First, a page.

Jared Bassett says he was lucky.
While running on the Deschutes River Trail in Bend last month he slipped on an icy hill, landing hard on his lower back and slamming his knee into a tree.
“It just ended up being a bruise, but it could have been worse,” says Bassett, a professional trail runner and employee at the FootZone running store in Bend. “It could have been a broken kneecap. We’ve heard of injured knees and injured hips from wintertime running.”
Trail running is most definitely a year-round sport in Central Oregon. But it can be challenging to find snow- and ice-free trails and track down the right gear to stay safe and warm during the depths of a High Desert winter.
Bassett — who competes on the Bend Banditos pro trail running team — recommends avoiding trails on the west side of Bend, which tends to stay snowier and icier than the east side. Areas east of town such as Horse Butte, Swamp Wells and the Badlands are good options for wintertime trail runners. Near Redmond, the Maston area and Smith Rock State Park are also popular places to log miles on trails that stay relatively dry through the winter.
“Smith Rock is the best place to get really long, hilly run training in this time of year,” Bassett says. “It’s definitely the trail-runner training playground. And Maston and the Badlands have been pretty awesome.”
For those who live in Bend and do not want to drive more than a few miles to their trail-running destinations, there are options.
Last week I ventured out on a trail run on the South Canyon section of the Deschutes River Trail, the area where Bassett took his fall. The east side of the loop was a virtual ice-skating rink after a series of freeze-thaw cycles, so I aborted that plan and looped around the trails closer to the Old Mill District for a 5-mile run. I found areas of dirt and grass on which to run in lieu of the paved paths.
On Tuesday I went for a 7-mile out-and-back run on the First Street Rapids Trail that follows the Deschutes River in northwest Bend. Much of the trail was clear, though I encountered some sections of packed snow. At certain areas where a dusting of snow sat on top of ice, I forced myself to stop and walk. Trail runners can find places on the west side of Bend to run, but they would be wise to stop in icy areas.
“The trail can be good and then all of a sudden there’s a section that’s shaded all the time and it just turns into pure ice,” Bassett says. “You just have to be overly cautious. It’s not worth the risk of falling on the ice because it can mess you up.”
In east Bend, the Larkspur Trail — which stretches from the Bend Senior Center north to Pilot Butte — has had noticeably less snow and ice than trails in west Bend.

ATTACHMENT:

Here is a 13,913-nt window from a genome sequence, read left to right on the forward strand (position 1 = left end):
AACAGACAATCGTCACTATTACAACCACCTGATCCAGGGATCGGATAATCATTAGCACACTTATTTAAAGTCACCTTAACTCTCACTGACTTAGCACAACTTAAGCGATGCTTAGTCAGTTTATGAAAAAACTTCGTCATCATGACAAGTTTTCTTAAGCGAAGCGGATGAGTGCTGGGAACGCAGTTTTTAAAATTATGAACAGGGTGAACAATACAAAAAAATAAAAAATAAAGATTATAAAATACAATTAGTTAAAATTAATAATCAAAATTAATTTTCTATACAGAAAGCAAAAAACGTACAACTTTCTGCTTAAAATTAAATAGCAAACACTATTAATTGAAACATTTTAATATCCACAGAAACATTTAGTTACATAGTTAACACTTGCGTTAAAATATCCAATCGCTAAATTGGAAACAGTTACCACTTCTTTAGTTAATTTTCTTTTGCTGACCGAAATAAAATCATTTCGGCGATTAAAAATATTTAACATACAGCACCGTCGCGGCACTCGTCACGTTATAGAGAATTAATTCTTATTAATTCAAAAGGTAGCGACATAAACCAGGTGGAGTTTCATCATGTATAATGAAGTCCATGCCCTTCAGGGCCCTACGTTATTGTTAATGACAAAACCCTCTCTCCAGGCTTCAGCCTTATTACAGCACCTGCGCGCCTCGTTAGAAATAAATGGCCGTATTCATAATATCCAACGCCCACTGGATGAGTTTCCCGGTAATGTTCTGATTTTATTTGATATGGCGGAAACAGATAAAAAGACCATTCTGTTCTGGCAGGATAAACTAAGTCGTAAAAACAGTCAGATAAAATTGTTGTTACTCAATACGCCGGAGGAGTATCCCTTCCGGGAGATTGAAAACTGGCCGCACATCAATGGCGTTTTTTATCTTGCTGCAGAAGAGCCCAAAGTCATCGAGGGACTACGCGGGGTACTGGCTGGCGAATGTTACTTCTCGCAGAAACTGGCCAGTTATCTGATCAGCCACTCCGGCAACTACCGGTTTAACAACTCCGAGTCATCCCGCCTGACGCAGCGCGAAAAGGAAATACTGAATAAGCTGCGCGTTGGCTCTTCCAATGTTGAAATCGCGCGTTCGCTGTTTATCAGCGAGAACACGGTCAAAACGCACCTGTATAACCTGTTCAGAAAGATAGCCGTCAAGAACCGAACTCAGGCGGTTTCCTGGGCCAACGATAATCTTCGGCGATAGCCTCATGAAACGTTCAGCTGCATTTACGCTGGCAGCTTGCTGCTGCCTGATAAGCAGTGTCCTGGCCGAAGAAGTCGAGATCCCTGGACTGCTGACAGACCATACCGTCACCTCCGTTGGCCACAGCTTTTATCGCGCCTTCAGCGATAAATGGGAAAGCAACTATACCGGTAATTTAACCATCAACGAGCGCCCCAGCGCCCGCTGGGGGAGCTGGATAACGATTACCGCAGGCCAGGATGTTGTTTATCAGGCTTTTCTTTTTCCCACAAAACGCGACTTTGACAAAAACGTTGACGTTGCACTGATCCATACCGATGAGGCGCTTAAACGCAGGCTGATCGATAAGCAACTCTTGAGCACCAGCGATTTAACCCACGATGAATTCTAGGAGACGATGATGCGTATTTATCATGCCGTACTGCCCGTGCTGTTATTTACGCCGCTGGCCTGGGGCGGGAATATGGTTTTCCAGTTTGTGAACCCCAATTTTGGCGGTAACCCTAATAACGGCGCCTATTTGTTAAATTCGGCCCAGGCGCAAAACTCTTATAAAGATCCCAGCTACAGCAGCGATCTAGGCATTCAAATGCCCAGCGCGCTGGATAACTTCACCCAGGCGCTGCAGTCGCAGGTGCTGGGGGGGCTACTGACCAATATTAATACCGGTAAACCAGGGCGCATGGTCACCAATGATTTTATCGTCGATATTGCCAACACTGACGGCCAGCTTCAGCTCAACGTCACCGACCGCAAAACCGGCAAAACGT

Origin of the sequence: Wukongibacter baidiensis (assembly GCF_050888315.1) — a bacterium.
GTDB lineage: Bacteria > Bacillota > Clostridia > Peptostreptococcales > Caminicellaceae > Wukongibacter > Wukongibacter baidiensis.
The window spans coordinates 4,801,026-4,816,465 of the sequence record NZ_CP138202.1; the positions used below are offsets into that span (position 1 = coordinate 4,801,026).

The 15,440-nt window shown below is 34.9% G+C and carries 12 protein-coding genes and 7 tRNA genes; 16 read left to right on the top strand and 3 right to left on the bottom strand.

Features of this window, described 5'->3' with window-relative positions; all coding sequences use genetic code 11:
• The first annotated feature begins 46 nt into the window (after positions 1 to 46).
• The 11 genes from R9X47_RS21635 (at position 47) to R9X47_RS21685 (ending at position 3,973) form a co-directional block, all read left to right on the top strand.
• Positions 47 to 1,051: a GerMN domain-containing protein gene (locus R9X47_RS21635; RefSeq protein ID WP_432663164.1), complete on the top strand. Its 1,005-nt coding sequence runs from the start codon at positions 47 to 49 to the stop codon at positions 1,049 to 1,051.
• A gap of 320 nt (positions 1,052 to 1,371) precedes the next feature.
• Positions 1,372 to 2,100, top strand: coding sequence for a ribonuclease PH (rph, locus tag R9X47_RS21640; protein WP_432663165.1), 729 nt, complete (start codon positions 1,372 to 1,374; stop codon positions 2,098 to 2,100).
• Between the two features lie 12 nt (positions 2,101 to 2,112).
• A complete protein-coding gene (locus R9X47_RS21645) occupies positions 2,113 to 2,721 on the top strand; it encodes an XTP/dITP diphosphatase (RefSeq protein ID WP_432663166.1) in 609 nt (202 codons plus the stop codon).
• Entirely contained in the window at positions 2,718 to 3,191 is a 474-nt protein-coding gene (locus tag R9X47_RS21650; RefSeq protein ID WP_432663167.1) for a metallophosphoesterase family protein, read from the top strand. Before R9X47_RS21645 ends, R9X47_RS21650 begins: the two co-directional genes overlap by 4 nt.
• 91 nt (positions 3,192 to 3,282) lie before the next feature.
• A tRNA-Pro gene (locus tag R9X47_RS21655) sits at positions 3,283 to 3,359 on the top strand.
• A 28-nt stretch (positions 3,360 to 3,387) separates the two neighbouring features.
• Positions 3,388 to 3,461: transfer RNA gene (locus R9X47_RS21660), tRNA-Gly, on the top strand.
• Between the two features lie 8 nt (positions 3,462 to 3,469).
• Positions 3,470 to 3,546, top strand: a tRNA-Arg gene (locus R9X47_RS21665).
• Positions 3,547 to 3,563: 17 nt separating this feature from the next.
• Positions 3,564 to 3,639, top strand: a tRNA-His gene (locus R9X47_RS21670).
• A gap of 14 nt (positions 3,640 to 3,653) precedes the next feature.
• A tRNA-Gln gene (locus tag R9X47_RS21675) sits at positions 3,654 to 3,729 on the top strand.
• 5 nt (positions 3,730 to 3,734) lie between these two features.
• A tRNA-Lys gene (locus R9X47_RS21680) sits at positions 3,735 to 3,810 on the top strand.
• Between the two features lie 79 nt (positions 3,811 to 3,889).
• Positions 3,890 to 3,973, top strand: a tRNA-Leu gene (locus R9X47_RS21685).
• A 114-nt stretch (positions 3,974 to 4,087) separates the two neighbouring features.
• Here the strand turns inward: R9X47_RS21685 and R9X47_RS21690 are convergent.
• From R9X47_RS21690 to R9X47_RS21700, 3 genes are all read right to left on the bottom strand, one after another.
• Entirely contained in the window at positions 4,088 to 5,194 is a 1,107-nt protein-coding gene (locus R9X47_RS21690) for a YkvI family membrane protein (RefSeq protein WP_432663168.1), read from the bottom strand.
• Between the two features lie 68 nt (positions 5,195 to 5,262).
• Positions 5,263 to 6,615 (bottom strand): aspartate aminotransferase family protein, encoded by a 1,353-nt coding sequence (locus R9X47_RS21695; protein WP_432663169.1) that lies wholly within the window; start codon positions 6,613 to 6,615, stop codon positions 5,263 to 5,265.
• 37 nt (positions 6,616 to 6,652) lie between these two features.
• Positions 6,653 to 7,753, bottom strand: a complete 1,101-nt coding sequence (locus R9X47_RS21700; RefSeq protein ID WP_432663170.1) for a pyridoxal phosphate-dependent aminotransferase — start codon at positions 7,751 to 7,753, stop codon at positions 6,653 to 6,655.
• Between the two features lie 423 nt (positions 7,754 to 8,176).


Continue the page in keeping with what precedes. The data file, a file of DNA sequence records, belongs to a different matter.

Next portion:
“If it snows half an inch over ice, the whole trail could have a dusting of snow then there’s a sheet of black ice underneath that you can’t see,” Bassett warns. “Colder temperatures, in general, usually provides better traction. When it starts getting close to that freezing point or right above, things start to get a little slick. If you’re going to run in the snow, get out there when it’s fresh and cold, before it melts again.”
On east-side trails, such as Horse Butte, runners might need to take measures to avoid the mud that turns up often in the afternoons during a freeze-thaw cycle. Running in the morning before the trails begin to thaw is often the best way to miss the mud.
For runners who plan to run on snowy and icy trails or roads, one option is to insert screws in the soles of their shoes for added traction. FootZone offers a couple of options to insert screws in runners’ old shoes to give them more confidence in sketchy conditions.
“It just gives you a little bit more traction, to where if you do need to stop or if you are turning on a sheet of ice, it’ll keep you upright,” Bassett says. “It’s not something you’d want to necessarily run with all the time in the winter, but when you know you have no other alternative and you’re going to be out on ice and snow, it’s just good to have.”
Aside from footwear, clothing can be a tricky prospect for wintertime runners in Central Oregon. The old “dress in layers” mantra that might work for skiing and hiking does not really apply to running. When you’re out on a run and you start to peel those layers, where will you put them?
Bassett says to dress as if the temperature is 20 degrees higher than it actually is.
“Once you get going and your body temperature heats up, it’s almost like it’s 20 degrees warmer outside,” he says. “But when it is windy and you have a wind chill factor, that changes things. You always want to make sure your head’s covered and your hands are taken care of.”
A beanie and gloves — often necessary at the start of a cold run — can be removed and placed in pockets if a runner becomes too warm.
“For me, I need to make sure that my core is warm, so I always have like a vest and then a thicker shirt underneath, depending on how cold it is,” Bassett says.
“Just being prepared for the conditions is the biggest thing.”